Blog: Royal news across the pond_Royal tours are worth the expense


By Lauren Leatherman, RT Today executive producer

Royal tours still matter, even though they are often criticized by British taxpayers and some of the media.

During October, the Cambridges and Sussexes both took royal tours to Pakistan and southern Africa. Town and Country Magazine recently covered the time and effort that goes into the making of a royal tour.

Many argue that royal tours taken by the Britsih royal family are a waste of taxpayer dollars. Others say royal tours are necessary because they create monumental moments in the lives of the people and countries with which the royals come in contact.

According to the Town and Country article:

“The hope is that the host country has invited the royal party to visit, and the resulting publicity will showcase their country as a tourist destination and draw positive attention to causes and initiatives. This is why colorful, photogenic activities are favored, because the photos will most likely be used in news outlets all across the world, drawing in more eyes.

“Royal tours can take up to a year to plan and are either initiated by the United Kingdom or by an invitation from a host country. The itinerary is put together based on whatever matters of national importance the host government would like to draw attention to, while also incorporating some of the visiting royals’ interests.

“The United Kingdom government typically covers the cost of the international flights that the royal party and their team require in getting to and from the country they are visiting, but the host country covers the majority of costs.

“Once the itinerary is agreed upon, members of the royal party’s team, which include private secretaries, program and logistic coordinators and a hairdresser, all travel to the destination to exactly figure out how everything from travel time to dress codes and camera angles will work. A list of all the people the royal party will meet and matters of cultural requirements and etiquette are discussed. Venue plans are also drawn up to illustrate where everyone will stand, sit, enter and exit.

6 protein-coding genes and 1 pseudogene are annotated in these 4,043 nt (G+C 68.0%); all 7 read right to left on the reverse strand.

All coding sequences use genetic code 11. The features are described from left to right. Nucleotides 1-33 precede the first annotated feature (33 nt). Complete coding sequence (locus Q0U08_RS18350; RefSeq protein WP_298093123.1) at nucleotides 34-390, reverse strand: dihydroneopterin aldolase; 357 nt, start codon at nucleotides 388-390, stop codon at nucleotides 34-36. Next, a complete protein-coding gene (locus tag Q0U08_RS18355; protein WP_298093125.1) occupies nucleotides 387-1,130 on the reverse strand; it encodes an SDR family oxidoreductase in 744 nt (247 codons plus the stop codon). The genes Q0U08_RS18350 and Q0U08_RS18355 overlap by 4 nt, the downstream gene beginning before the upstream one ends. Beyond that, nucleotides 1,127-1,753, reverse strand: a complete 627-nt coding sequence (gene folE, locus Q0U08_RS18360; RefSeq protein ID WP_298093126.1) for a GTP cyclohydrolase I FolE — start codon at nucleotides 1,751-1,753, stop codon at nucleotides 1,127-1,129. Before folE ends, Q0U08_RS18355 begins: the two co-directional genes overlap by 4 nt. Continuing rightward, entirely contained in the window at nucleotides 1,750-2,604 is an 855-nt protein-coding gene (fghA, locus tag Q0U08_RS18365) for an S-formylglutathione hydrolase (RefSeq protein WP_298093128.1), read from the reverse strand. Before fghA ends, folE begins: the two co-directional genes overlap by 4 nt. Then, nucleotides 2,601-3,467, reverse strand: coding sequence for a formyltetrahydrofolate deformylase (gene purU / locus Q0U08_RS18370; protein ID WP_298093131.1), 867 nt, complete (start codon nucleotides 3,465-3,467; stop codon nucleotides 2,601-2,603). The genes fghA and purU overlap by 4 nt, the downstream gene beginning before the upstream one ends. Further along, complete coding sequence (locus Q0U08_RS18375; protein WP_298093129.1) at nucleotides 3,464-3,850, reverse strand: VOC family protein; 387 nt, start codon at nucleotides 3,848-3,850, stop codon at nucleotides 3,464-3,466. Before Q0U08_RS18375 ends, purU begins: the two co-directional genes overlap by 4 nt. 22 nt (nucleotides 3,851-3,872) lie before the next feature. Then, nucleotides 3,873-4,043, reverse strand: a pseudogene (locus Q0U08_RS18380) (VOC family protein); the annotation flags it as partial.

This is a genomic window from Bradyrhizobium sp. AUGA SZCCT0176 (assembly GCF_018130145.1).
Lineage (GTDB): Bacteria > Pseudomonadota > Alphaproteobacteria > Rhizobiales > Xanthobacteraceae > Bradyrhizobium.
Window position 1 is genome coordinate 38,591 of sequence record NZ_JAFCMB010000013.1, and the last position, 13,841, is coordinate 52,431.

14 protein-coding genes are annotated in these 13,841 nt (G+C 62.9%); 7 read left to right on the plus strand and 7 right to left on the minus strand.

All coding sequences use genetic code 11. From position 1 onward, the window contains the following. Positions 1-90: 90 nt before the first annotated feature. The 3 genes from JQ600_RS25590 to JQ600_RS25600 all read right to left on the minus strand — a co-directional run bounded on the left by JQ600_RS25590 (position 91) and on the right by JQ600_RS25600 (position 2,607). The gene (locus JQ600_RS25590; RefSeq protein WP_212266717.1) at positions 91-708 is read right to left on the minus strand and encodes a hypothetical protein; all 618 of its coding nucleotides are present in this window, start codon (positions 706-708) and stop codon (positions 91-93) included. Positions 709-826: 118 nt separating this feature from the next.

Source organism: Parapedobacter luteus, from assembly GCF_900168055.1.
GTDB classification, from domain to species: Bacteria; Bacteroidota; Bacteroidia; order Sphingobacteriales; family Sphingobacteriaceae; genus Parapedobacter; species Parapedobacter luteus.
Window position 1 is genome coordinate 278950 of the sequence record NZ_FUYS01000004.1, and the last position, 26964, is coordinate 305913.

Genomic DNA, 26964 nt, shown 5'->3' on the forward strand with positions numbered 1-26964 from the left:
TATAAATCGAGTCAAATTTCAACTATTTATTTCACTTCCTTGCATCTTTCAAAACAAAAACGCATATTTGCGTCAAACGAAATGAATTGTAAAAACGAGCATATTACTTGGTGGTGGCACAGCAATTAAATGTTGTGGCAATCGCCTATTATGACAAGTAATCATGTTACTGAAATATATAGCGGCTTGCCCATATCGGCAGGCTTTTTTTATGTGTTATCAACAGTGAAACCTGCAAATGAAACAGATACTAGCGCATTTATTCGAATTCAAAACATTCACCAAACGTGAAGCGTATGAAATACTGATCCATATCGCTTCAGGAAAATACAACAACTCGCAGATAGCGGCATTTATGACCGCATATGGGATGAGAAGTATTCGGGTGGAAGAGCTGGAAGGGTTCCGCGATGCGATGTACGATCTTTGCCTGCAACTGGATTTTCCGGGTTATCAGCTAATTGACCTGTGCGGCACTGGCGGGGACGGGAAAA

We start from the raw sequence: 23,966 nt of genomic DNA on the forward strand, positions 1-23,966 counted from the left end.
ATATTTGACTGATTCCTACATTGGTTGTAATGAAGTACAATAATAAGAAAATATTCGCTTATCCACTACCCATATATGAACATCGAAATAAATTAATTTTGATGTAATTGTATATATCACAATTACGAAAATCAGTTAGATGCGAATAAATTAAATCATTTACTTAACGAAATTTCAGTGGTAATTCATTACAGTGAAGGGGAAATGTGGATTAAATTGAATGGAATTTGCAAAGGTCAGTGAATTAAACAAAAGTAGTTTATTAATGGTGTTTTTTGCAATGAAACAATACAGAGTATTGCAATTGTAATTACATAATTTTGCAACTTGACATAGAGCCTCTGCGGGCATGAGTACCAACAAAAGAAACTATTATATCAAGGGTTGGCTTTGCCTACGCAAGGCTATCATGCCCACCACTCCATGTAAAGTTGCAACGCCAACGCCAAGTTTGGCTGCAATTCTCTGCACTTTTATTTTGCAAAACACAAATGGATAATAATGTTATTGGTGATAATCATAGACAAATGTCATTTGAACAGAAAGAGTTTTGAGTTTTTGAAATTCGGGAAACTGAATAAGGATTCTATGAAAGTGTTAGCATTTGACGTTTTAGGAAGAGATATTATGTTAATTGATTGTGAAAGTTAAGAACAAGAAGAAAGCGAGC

“Simultaneously, an advance team of Royal Protection Service officers, a special division of London’s Metropolitan Police Service, will visit to figure out all security matters and make sure they are on the same page as their local counterparts. 

“Back in the U.K., the royals go through the itinerary with their team so they fully understand what is happening at each engagement and why. Wardrobe is important, adhering to dress codes mean that for some countries hemlines, sleeve-lengths, and necklines need to be considered. On a practical level, temperatures are key. How much walking is there, what is the terrain like?

“Women often pay respect to the country with a national flower or a symbol incorporated into their clothing. Symbolic colors are chosen and significant jewelry is decided upon.

“Last minute briefings are given on the plane, and the royals change out of their traveling clothes and into their outfits to avoid any wrinkles or spills. They will attend around four engagements a day lasting around a week with little to no down time.

“Gifts given to the royal family on the tours are logged and carefully packed. Each year a list of gifts that have been received by each member of the royal family are publicly published.”

In my opinion, I believe that royal tours are a good use of taxpayers’ money because they promote tourism and goodwill in the countries they visit and encourage relationships between the United Kingdom and members of the commonwealth. Additionally, the tours highlight the charitable organizations that the royal family support bringing attention from all corners of the globe

The costs may be high, but the relationships that are maintained are vital to the future of the United Kingdoms diplomacy.